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former INSTITUE FOR THE BLINDS, BUDAPEST, HUNGARY

The building is the master-work of Béla LAJTA´s early career (1908), illustrating the unity between Northern-European tradition and the Hungarian search for National Architecture based upon vernacular traditions. Biblical quotations set amongst folk art motives are carved on the wooden entrance gate, making them accessible to blind children. The gates, gate-rails, terrazzo-facings, carved wooden roof details preserve the architect´s special decorative style. The homogeneous brick-facing allows the integration of symmetrical and asymmetrical elements within one monumental unity. The entrance is a parabolic arch, a motif repeated in certain of the windows. Use of this motif was widespread throughout Scandinavia and in Hungary. (Source: Budapest Architectural guide - 20th century, 6Bt, 1997)


Today it is the Center for Children and Young People with Disabilities.

www.mozgasjavito.hu

© Bartha Levente

MUSEUM OF APPLIED ARTS, BUDAPEST, HUNGARY

The building is a unique masterpiece of Art Nouveau architecture, a prime example of the endeavours of late 19th-century architecture to create a distinctive Hungarian style. The museum, founded by the Hungarian parliament in 1872, was the third museum of applied art in the world. The building, designed by Ödön LECHNER and Gyula PÁRTOS, opened to the public in 1896 as the closing event of the millennium celebrations of Hungarian state foundation. Its solutions clearly reflect Lechner´s effort to create an unmistakably Hungarian style of architecture by incorporating features of Oriental architecture and Hungarian folk arts into the dominant European style.
The magnificent green and yellow ZSOLNAY tiles of its roof and dome make the Museum of Applied Arts a popular and striking landmark on Budapest´s skyline. (Source: Szabó Virág: Szeretettel vár az Iparmüvészeti Múzeum, 2010)

www.imm.hu

© Horváth Edina, KÖH

GEOLOGICAL INSTITUTE, BUDAPEST, HUNGARY

The Institute, designed by Ödön LECHNER and built by Sándor HAUSZMANNN, serves the same function since its opening since 1899 - this naturally contributed to the conservation of the original appearance in a relatively intact state. The magnificent roof of ZSOLNAY tiles shining in several shades of blue can be overviewed from the roof terrace of the back annex of the building. One can feel the Oriental atmosphere inside the building: in the foyer, the stairways and the corridors. The way Lechner takes out motives from the small-scale world of embroidery and carving and shapes them into monumental spatial elements while preserving their original character is the culminating point of his brilliant style creation. (Source: Art Nouveau in Hungarian Way, Ödön Lechner, 1845-1914, Kulturális Örökségvédelmi Hivatal, 2004)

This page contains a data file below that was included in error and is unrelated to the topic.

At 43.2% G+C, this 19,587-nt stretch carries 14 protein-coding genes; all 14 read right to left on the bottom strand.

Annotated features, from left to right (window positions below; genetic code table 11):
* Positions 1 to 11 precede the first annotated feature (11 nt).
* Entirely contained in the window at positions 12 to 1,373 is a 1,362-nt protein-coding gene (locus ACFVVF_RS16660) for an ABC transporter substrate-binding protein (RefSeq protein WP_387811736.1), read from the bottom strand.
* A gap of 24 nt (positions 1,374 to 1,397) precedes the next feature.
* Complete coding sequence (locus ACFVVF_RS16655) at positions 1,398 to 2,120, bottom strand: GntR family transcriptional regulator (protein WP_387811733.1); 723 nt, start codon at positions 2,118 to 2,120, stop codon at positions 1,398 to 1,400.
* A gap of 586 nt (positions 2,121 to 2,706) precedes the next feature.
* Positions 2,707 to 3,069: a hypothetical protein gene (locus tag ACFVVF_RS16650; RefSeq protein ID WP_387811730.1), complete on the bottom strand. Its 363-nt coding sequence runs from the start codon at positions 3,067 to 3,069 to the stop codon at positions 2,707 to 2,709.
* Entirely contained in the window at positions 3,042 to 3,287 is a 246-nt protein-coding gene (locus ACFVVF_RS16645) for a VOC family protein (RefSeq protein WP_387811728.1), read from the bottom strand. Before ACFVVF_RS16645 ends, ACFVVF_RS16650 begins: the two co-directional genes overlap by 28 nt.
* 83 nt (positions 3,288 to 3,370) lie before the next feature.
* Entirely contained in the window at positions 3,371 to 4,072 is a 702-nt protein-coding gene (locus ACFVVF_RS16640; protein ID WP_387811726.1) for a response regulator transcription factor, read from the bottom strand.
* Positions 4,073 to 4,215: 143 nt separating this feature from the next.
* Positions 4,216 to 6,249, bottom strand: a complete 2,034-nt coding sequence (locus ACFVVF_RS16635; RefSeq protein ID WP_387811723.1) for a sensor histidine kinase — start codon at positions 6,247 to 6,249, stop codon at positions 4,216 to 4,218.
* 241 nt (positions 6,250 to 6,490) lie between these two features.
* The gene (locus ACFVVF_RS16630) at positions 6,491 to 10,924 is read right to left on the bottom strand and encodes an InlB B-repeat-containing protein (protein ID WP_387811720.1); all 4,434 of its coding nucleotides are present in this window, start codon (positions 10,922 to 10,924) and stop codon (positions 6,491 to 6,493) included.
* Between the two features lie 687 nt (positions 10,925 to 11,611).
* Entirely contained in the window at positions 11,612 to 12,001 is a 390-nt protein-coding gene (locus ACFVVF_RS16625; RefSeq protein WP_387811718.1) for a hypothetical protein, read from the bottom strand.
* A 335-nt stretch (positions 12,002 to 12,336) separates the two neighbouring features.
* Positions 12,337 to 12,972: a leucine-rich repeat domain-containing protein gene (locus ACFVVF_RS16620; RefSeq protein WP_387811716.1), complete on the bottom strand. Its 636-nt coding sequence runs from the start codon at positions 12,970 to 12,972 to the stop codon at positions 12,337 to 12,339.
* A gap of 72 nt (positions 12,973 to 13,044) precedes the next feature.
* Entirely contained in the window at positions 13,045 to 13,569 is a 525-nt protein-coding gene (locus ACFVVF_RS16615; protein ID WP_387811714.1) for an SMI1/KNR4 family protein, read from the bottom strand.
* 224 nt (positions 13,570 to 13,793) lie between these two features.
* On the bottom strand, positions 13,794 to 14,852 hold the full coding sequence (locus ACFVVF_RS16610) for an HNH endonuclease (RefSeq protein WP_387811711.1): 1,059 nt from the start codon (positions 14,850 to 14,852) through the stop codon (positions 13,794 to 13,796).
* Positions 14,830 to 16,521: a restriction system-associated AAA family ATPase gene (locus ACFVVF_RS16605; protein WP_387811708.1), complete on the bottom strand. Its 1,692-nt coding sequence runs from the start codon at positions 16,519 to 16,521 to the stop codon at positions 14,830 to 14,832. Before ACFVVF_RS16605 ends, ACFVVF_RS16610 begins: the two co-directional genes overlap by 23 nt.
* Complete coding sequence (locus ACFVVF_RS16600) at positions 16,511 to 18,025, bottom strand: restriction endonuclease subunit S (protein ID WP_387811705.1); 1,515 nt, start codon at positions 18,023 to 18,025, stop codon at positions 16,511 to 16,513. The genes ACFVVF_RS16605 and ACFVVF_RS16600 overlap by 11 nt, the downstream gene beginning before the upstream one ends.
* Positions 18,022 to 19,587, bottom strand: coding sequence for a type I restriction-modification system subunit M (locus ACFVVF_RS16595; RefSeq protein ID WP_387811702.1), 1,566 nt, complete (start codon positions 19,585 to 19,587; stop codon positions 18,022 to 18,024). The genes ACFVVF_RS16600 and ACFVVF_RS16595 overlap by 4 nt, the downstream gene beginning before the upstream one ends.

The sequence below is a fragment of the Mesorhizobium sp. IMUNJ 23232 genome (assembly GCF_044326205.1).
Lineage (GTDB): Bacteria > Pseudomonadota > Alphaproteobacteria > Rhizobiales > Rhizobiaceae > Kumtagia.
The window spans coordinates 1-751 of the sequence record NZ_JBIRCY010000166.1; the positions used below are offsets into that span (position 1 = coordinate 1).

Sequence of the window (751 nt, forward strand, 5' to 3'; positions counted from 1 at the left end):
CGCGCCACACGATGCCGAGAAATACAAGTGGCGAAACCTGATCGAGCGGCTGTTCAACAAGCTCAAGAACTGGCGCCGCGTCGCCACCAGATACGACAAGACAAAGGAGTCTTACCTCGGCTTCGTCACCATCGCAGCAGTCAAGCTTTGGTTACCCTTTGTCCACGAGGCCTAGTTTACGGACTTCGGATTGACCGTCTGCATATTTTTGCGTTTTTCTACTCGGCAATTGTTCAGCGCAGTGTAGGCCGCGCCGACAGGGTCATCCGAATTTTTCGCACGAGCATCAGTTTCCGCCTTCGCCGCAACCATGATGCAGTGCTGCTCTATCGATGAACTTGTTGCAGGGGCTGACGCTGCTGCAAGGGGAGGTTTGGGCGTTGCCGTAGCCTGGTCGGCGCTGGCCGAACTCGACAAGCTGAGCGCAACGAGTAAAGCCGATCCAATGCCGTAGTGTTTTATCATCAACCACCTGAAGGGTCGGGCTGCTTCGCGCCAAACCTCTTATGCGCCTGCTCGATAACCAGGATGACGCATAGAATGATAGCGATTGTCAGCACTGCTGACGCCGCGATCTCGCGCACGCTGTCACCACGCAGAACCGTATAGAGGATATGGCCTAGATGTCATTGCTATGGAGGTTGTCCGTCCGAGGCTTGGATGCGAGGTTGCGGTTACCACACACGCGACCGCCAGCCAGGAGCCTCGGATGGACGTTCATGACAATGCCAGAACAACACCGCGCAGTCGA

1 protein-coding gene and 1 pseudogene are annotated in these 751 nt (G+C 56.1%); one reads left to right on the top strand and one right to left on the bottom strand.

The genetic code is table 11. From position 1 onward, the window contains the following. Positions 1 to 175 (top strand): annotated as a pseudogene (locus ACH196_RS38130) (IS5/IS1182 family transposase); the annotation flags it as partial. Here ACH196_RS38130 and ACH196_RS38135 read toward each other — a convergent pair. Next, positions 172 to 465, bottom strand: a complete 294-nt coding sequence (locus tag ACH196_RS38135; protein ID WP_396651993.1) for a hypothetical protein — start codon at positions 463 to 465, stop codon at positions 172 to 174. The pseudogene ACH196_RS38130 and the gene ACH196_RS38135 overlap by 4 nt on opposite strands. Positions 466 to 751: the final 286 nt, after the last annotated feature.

www.mafi.hu

© Horváth Edina, KÖH

HOUSE OF HUNGARIAN ART NOUVEAU - BEDÖ HOUSE, BUDAPEST, HUNGARY

The architect of the Bedö House was Emil VIDOR (1903). The palace (apartment house) of the art collector, Béla BEDÖ is an elegant example of French taste and was built behind surrounding conservative, or Vienna-style buildings. To the varied and lively, playful facade reminiscent of French and Belgian Art Nouveau, Vidor added the well-balances Jugendstil elements of Munich - such as the horizontal stripes on the plaster facade and the ceramic figures on the top of the balconies. The use of split levels is unusual in city buildings and harmonious organisations of the various decorative elements and building materials prove Vidor's unbelievable designing and constructing abilities. The stain-glassed windows of the staircase that have remained intact are especially valuable, as are the protected interior decorations and the sole survivor of the original three wrought-iron shop front. (Source: Budapest Architectural guide - 20th century, 6Bt, 1997)

Its ground-floor is today the home of The House of Hungarian Art Nouveau where a permanent exhibition and a café is to be found.

www.magyarszecessziohaza.hu

© Papp Tímea, KÖH

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Tourist information

www.budapestinfo.hu